[gtranslate] Being Open to the Holy Spirit - Eglise Catholique Saint James (Saint Jacques)

Being Open to the Holy Spirit

I recently traveled to the Encounter Conference in Grand Rapids, Michigan with my family and three priests and two seminarians. It was a time of immense blessing and healing. All of us in attendance wouldn’t consider ourselves charismatic per se. We are instead, seeking the full riches the Church offers to us through a life of discipleship in the Holy Spirit. We want all of the holy gifts God pours out upon His people and the wisdom of the different spiritualities that make up the Mystical Body. The Lord wants us to live a supernatural life in the Spirit, which means embracing all the graces and gifts He wants to give to us.

We are not meant to be sectioned off into factions or camps. Spiritualities are meant to complement one another, not exclude or wall off from one another. I personally tend towards a quieter and very interior—albeit rather intense—spiritual life that looks closer to Carmelite spirituality. This makes sense given that my middle name is a blend of St. Teresa of Avila and St. Therese of Lisieux.

There were aspects of the conference that were not as easy for me to be open to simply because of my personality and my own spiritual blocks, but that’s why it was so important to attend. The conference is worth attending regardless of one’s particular spirituality. We need to be pushed out of our comfort zone.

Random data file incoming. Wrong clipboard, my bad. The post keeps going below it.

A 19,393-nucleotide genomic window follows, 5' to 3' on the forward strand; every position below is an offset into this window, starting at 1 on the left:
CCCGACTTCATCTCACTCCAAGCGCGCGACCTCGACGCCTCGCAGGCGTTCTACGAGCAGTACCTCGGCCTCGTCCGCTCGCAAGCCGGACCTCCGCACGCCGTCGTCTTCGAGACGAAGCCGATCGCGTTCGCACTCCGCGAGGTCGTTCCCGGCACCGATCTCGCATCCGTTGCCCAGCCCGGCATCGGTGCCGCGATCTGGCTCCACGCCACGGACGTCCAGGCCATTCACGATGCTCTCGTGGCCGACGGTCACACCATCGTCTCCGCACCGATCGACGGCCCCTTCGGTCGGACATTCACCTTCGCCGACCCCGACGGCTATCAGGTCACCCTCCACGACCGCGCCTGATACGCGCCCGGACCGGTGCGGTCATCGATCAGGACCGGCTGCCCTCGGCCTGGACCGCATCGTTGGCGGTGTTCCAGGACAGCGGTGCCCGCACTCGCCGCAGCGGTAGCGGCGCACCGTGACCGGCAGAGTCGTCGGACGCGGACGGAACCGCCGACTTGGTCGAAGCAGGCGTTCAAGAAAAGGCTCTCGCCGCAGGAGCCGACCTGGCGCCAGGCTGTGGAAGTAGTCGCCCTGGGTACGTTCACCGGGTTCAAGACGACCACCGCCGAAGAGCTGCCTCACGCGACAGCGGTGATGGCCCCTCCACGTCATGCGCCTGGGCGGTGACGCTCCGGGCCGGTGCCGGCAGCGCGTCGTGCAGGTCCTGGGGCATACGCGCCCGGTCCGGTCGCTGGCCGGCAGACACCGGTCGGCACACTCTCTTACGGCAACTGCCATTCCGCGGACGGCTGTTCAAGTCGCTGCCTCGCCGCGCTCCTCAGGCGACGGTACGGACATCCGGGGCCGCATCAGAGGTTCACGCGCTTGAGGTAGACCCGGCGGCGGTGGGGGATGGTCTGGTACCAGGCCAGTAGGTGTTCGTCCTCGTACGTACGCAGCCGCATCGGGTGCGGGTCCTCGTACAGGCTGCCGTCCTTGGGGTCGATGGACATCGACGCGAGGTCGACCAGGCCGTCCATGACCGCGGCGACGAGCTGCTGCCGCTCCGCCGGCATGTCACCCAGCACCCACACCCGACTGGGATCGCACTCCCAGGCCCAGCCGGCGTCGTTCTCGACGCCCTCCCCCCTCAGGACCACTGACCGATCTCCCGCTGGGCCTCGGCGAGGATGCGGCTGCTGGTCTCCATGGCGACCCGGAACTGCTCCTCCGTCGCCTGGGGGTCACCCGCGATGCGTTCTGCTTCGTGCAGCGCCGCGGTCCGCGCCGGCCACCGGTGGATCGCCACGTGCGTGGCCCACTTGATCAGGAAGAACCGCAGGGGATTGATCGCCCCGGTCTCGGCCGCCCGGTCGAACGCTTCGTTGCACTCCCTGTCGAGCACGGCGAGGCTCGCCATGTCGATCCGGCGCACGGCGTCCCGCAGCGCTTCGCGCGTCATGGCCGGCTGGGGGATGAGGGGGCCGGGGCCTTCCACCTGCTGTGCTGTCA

It is worth going to because too many of us have developed a fear or aversion to the supernatural working in our lives. The Church, especially in the West, tends towards a heightened reason that is often devoid of the spiritual. There is a lot of fear and suspicion of anything resembling the supernatural. Living discipleship in this overly scientific and reasoned way cuts us off from the supernatural life Christ has in mind for each one of us.

This is not to say that I am opposed to reason. Far from it. My own theological studies were focused primarily on the relationship between philosophy and theology. As a seminarian spiritual son of mine has noted on multiple occasions: “Faith is super-reason.” To live a life of faith is to have reason purified and heightened. Reason is able to reach supernatural heights through the power of the indwelling of the Holy Trinity within our souls that it cannot reach alone.